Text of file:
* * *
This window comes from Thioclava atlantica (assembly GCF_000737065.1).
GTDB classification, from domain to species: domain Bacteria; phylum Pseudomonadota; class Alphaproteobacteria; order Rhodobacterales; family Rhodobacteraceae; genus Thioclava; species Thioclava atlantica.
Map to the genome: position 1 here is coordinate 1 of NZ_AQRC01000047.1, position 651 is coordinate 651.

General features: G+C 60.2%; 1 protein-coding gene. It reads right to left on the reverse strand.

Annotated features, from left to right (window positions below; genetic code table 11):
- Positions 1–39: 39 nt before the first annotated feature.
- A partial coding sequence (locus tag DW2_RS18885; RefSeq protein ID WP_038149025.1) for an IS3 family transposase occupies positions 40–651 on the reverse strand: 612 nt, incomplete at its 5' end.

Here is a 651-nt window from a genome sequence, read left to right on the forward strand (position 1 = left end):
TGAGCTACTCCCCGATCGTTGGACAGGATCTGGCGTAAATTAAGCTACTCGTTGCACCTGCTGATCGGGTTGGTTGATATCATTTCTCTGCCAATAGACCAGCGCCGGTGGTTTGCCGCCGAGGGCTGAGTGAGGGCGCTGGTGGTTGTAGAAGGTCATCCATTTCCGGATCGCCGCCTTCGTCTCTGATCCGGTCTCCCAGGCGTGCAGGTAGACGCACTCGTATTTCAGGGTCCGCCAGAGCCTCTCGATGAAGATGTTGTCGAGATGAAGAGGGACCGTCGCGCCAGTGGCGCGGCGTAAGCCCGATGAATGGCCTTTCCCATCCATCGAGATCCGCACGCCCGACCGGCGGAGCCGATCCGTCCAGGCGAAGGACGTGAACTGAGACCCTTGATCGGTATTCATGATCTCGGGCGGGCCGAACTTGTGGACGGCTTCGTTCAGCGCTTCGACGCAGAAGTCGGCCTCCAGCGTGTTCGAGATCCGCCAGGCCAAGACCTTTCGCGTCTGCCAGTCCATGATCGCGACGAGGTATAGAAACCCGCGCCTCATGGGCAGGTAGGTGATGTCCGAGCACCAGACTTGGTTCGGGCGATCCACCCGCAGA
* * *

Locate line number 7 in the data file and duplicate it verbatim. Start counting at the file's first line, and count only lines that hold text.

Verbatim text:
- A partial coding sequence (locus tag DW2_RS18885; RefSeq protein ID WP_038149025.1) for an IS3 family transposase occupies positions 40–651 on the reverse strand: 612 nt, incomplete at its 5' end.